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Public perceptions of the COVID-19 pandemic management in Bangladesh: a qualitative exploration  [version 1; peer review: 2 approved with reservations]

02, March 2021 |

Authors:

Joarder T. Khaled M.N.B. Joarder M.A.I

Abstract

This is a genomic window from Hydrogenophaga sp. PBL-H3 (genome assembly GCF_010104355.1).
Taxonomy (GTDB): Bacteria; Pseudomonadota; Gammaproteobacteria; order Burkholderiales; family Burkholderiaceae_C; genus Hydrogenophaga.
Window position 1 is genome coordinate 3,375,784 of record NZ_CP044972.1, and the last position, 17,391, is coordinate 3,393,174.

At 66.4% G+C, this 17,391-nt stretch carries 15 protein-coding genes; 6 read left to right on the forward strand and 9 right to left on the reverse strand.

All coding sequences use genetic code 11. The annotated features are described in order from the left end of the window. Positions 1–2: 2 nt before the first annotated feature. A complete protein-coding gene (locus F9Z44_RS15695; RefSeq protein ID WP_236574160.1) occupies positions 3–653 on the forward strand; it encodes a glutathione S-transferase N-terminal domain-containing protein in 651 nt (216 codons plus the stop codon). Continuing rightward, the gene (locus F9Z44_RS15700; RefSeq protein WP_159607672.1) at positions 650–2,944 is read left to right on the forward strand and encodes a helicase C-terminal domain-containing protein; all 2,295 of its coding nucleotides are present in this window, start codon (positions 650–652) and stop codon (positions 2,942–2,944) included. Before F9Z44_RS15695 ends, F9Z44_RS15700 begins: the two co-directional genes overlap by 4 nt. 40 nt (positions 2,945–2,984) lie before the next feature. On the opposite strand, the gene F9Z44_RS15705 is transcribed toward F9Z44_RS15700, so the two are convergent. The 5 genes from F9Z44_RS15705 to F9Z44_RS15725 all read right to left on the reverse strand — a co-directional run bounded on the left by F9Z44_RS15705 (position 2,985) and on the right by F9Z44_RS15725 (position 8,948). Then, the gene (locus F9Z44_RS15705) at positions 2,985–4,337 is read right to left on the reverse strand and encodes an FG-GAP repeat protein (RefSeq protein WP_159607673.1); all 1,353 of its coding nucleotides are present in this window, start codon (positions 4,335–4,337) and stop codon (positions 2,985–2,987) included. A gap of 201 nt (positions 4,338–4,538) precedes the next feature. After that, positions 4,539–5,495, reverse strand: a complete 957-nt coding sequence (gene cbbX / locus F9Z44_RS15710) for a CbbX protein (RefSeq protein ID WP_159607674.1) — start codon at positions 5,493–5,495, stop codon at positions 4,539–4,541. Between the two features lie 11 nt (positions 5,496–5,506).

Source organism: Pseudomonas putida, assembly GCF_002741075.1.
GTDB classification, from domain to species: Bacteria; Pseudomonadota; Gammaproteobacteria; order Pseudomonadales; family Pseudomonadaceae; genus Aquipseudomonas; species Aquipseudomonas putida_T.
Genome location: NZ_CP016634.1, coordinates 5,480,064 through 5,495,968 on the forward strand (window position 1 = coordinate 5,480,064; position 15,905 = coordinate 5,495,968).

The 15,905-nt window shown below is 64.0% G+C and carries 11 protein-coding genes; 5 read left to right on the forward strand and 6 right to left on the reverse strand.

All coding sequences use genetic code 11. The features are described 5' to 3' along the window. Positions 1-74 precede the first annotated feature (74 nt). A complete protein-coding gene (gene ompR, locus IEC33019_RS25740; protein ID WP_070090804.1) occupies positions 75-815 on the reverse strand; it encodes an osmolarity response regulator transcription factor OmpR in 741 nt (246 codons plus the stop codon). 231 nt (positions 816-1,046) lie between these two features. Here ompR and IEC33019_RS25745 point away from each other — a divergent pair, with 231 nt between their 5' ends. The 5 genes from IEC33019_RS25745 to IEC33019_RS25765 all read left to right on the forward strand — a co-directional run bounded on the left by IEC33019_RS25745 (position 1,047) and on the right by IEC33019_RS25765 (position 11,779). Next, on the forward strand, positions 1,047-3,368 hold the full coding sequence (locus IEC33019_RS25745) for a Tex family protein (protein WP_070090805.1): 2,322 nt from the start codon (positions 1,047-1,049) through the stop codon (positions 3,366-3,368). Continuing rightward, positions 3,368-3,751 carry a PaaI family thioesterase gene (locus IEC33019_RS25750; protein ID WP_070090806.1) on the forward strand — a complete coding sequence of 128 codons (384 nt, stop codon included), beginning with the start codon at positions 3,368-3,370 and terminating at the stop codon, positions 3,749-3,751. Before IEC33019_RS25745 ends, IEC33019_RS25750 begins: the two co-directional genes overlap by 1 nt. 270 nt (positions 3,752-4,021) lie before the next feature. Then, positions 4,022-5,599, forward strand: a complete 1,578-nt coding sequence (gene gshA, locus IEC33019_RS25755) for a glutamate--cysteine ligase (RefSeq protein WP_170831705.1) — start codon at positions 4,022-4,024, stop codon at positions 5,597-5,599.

Background: Since the emergence of the COVID-19 outbreak, Government of Bangladesh (GoB) has taken various measures to restrict virus transmission and inform the people of the situation. However, the success of such measures largely depends on a positive public perception of the government’s ability to act decisively and the transparency of its communication. We explored public perceptions of pandemic management efforts by the Bangladeshi health sector decision-makers in this study. Methods: As this qualitative research was conducted during the COVID-19 pandemic, data was gathered through seven online mixed- gender focus group discussions involving 50 purposively selected clinicians and non-clinicians. Results: The study participants concurred that, from the outset, decision-makers failed to engage the right kind of experts, which resulted in poor pandemic management that included imposing lockdown in periphery areas without arranging patient transport to the center, declaring certain hospitals as COVID-19 dedicated without preparing the facilities or the staff, and engaging private hospitals in care without allowing them to test the patients for COVID-19 infection. Several participants also commented on ineffective actions on behalf of the GoB, such as imposing home quarantine instead of institutional, corruption, miscommunication, and inadequate private sector regulation. The perception of the people regarding service providers is that they lacked responsiveness in providing treatment, with some doctors misleading the public by sharing misinformation. Service providers, on the other hand, observed that decision-makers failed to provide them with proper training, personal protective equipment, and workplace security, which has resulted in a high number of deaths among medical staff. Conclusions: The Bangladeshi health sector decision-makers should learn from their mistakes to prevent further unnecessary loss of life and long-term economic downturn. They should adopt a science-based response to the COVID-19 pandemic in the short term while striving to develop a more resilient health system in the long run.